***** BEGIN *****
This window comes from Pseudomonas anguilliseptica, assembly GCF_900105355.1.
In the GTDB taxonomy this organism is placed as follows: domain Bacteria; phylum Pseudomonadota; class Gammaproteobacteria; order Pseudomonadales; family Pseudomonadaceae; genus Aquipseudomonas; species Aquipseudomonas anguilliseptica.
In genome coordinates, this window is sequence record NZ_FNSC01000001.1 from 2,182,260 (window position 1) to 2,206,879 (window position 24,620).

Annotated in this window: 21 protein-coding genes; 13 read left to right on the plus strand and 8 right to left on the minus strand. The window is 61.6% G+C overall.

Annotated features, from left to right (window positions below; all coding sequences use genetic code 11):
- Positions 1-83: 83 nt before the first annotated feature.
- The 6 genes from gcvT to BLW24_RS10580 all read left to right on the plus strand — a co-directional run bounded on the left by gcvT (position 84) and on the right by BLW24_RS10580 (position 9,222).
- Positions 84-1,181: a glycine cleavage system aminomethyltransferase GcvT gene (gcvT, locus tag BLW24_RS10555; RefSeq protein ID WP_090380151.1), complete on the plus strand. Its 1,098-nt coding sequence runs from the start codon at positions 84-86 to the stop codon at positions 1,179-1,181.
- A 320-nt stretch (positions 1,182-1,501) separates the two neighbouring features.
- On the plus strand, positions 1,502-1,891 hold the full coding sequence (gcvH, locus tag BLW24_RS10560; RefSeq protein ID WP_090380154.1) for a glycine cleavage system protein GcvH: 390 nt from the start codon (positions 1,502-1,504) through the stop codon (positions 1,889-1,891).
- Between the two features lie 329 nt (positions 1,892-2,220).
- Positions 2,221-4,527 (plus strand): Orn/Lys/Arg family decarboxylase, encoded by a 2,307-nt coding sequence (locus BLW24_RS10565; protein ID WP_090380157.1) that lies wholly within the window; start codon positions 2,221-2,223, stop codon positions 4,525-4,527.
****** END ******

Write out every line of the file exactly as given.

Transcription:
This window comes from Pseudomonas anguilliseptica, assembly GCF_900105355.1.
In the GTDB taxonomy this organism is placed as follows: domain Bacteria; phylum Pseudomonadota; class Gammaproteobacteria; order Pseudomonadales; family Pseudomonadaceae; genus Aquipseudomonas; species Aquipseudomonas anguilliseptica.
In genome coordinates, this window is sequence record NZ_FNSC01000001.1 from 2,182,260 (window position 1) to 2,206,879 (window position 24,620).

Annotated in this window: 21 protein-coding genes; 13 read left to right on the plus strand and 8 right to left on the minus strand. The window is 61.6% G+C overall.

Annotated features, from left to right (window positions below; all coding sequences use genetic code 11):
- Positions 1-83: 83 nt before the first annotated feature.
- The 6 genes from gcvT to BLW24_RS10580 all read left to right on the plus strand — a co-directional run bounded on the left by gcvT (position 84) and on the right by BLW24_RS10580 (position 9,222).
- Positions 84-1,181: a glycine cleavage system aminomethyltransferase GcvT gene (gcvT, locus tag BLW24_RS10555; RefSeq protein ID WP_090380151.1), complete on the plus strand. Its 1,098-nt coding sequence runs from the start codon at positions 84-86 to the stop codon at positions 1,179-1,181.
- A 320-nt stretch (positions 1,182-1,501) separates the two neighbouring features.
- On the plus strand, positions 1,502-1,891 hold the full coding sequence (gcvH, locus tag BLW24_RS10560; RefSeq protein ID WP_090380154.1) for a glycine cleavage system protein GcvH: 390 nt from the start codon (positions 1,502-1,504) through the stop codon (positions 1,889-1,891).
- Between the two features lie 329 nt (positions 1,892-2,220).
- Positions 2,221-4,527 (plus strand): Orn/Lys/Arg family decarboxylase, encoded by a 2,307-nt coding sequence (locus BLW24_RS10565; protein ID WP_090380157.1) that lies wholly within the window; start codon positions 2,221-2,223, stop codon positions 4,525-4,527.